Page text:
You can also add a "why" in your project description. This will help when even the project is not concrete enough on the desired outcome and you want a reminder when you're looking at it.

Since these projects are part of a quarter, I set the start and end date for the project to coincide with the start and end of the quarter. It's fine if some of them bleed into subsequent quarters. Some of my projects are quite ambitious. Even if I don't finish them on time, I'll be happy with making some progress. Which brings me to milestones.


I add relevant milestones to each project. This step is optional but I want to set some sort of success metric for each project. So even if I don't end up finishing all of the things I set out to do in each project, I know I've made progress if I reached some of the milestones.


Issues, like in project management, are the specific tasks that I have to do to complete a project. In the "Q1 2024 - Learning" roadmap, for each language or technology I want to learn (project), I combine different ways to learn it (issues). For example, let's take the "Elixir & Phoenix" project. The issues under this project are:

  1. Elixir and Phoenix Complete Bootcamp (a course on Udemy)
  2. Side Project - Link Shortener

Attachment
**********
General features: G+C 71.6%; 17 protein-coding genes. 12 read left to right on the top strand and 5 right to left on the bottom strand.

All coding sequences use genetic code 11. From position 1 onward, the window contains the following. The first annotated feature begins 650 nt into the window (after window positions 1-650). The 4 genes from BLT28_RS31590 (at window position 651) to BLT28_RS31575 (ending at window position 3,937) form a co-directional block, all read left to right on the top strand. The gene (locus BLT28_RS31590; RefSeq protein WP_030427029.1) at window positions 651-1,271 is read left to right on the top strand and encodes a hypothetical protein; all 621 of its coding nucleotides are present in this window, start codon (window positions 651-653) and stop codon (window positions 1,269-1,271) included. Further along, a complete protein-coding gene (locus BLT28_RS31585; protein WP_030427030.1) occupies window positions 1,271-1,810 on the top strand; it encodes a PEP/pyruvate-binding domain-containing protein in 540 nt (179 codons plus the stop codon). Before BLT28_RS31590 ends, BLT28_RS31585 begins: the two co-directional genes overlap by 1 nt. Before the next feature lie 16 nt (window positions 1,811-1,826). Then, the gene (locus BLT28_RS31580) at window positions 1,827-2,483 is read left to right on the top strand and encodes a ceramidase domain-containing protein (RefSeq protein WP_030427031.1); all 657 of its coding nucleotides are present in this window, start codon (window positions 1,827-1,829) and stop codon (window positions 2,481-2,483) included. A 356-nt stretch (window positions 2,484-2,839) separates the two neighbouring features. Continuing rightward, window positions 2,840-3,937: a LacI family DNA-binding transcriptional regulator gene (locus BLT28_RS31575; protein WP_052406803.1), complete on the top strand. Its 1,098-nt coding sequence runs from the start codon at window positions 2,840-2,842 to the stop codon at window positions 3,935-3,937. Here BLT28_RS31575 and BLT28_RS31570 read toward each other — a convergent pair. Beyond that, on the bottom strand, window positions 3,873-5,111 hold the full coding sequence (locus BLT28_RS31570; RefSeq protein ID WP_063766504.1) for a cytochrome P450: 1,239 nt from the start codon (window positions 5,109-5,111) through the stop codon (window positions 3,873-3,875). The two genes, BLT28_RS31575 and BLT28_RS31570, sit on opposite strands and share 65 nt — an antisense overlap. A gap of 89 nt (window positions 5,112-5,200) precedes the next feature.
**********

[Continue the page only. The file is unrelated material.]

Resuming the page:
3. Side Project - Aurelius (backend)

Wherever relevant, I add sub-issues. For the Udemy course, sub-issues would be the sections of the course. This is completely optional, but I like seeing the percentage completed statistic on Linear issues.

Wherever relevant, I also add deadlines to issues. But they're not hard deadlines. They're more like suggestions. As long as I know I'm making incremental progress on the issues, I know I'm on track, even if I'm a few days late.


Labels help in organizing your issues. I use labels for creating different views into my issues. I don't always want to look at my roadmaps or even projects. I just want to look at a category of issues at a glance to see what's in progress and what's coming up next. Go into your workspace settings and define the labels relevant for your projects.

Here are the labels that I have: Read, Write, Learn, and Build. As my requirements change, I'll add more labels but keep them to a minimum at first.


I create a few views using the labels I defined and "star" them. Starred views show up on the left sidebar for quick access. I also keep this to a minimum. Here are the view I have right now:

  • Content Planner: Filtered using the Write label
  • Reading List: Filtered using the Read label
  • Side Projects: Filtered using the Build label


Notice how each level adds more structure to my goals? I can take away any of the steps and it'll still work. Well except for issues. But at that point, I'm just working with a to-do app.

If all this seems daunting and overkill, well, I sorta agree with you. But remember that if you have goals you want to reach this year, you have to do this somewhere. So why not Linear. Also, you only have to do this once. It took me less than an hour to set all of this up. The time taken to plan the next quarter will be even shorter.

This is very much an experiment but I've seen tons of people use Trello for organizing and managing their goals. Why should Linear be any different? In a future post, I'll write an update about how this experiment is going.